Nearly all research today has a digital component, and typically, scholarly results are strongly dependent on software. For the research results to be fully understood, the software that is used must be uniquely identified. Research software is frequently developed by researchers themselves, often initially to solve a single problem, and then later generalized to solve additional problems. Ideally, the software is shared so that other researchers can also benefit and avoid the duplicate work required for development and maintenance. The researchers must expect and receive value for their contribution and sharing. Because publishing is a key element of our existing scholarly structures, the research that was done must be clearly explained in papers. This can be used to create incentives for researchers not only to share their software, but also to contribute to community software, in both cases through software citation. Contributors to software that is used in papers and is cited by those papers can become authors of the software as it is tracked by indexes, which also track how often the software is cited.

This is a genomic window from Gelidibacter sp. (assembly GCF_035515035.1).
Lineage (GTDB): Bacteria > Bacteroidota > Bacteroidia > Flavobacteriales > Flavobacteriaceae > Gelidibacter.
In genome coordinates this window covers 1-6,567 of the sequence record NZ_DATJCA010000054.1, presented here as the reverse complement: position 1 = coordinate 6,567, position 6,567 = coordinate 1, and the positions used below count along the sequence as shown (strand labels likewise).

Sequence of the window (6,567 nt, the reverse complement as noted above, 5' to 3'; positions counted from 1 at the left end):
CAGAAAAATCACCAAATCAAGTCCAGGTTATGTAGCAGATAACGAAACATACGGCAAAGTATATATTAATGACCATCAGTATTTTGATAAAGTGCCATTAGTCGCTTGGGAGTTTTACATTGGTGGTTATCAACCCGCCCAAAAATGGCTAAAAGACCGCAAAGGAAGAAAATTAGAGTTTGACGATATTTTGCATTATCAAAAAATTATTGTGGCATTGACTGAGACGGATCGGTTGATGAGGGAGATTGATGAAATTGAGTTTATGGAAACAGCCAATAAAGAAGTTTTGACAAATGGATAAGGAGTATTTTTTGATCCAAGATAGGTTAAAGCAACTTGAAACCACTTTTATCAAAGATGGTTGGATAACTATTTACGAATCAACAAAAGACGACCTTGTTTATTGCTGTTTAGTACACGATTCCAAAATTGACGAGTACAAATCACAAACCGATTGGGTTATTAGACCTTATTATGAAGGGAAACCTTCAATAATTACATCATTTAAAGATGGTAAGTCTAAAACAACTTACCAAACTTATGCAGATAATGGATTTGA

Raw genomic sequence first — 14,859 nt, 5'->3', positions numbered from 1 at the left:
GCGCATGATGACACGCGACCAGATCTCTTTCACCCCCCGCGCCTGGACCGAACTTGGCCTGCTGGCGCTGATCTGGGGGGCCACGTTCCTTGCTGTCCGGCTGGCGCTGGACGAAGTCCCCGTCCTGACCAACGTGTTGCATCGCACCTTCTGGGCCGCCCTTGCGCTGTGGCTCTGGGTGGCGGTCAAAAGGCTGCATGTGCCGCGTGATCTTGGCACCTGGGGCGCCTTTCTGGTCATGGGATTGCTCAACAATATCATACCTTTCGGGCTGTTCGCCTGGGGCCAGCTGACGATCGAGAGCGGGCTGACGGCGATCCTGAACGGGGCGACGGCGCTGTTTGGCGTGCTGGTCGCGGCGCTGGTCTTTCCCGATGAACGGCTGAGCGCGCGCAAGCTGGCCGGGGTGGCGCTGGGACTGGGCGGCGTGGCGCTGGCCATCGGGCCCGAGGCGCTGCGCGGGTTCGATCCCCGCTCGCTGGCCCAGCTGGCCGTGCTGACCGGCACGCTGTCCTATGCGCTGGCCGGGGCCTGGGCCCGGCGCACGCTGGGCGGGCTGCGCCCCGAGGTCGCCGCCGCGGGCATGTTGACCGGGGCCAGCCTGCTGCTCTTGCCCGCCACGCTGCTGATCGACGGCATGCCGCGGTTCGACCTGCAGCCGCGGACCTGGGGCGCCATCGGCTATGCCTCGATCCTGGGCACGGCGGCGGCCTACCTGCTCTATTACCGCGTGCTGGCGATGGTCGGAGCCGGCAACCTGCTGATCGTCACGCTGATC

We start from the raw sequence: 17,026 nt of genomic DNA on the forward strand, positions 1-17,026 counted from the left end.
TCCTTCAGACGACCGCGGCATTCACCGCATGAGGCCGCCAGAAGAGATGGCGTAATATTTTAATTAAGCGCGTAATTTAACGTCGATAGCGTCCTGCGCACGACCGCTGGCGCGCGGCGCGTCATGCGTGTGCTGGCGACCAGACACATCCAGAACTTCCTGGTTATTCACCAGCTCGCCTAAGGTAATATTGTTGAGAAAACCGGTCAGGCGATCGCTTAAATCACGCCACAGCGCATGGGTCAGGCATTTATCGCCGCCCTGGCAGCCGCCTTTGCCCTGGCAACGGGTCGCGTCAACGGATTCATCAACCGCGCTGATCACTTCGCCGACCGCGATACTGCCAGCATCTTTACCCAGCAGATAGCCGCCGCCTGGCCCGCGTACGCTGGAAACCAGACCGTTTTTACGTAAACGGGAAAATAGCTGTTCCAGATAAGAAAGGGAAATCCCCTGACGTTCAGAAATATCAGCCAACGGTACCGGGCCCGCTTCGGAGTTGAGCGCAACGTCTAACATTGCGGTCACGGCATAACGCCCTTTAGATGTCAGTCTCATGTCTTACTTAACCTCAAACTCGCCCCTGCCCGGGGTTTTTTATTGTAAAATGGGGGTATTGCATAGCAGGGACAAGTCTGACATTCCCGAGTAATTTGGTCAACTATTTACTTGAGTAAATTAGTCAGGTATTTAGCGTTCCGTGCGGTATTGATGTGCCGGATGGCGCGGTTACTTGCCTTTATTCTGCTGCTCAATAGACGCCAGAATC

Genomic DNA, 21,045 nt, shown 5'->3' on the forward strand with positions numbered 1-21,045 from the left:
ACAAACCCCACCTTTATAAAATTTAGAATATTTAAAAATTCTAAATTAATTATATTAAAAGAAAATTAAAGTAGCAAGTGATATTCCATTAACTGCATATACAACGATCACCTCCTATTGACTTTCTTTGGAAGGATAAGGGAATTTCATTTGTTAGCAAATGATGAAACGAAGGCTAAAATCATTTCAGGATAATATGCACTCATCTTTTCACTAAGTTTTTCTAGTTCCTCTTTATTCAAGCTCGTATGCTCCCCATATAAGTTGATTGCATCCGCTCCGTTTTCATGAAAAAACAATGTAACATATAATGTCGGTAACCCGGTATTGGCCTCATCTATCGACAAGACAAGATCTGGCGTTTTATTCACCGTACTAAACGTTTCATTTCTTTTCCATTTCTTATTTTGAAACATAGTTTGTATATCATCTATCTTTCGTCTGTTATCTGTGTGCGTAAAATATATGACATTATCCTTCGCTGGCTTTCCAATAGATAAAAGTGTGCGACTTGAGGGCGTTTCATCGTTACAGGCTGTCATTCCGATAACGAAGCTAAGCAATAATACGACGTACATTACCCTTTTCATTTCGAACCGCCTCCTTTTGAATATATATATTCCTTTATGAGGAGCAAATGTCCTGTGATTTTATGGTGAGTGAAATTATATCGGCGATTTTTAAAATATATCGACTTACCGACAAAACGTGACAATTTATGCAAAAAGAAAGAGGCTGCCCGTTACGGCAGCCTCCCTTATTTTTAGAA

- Citation indexing
- Scholarly publishing
- Software citation
ASJC Scopus subject areas
- Information Systems
- Computer Science Applications
- Library and Information Sciences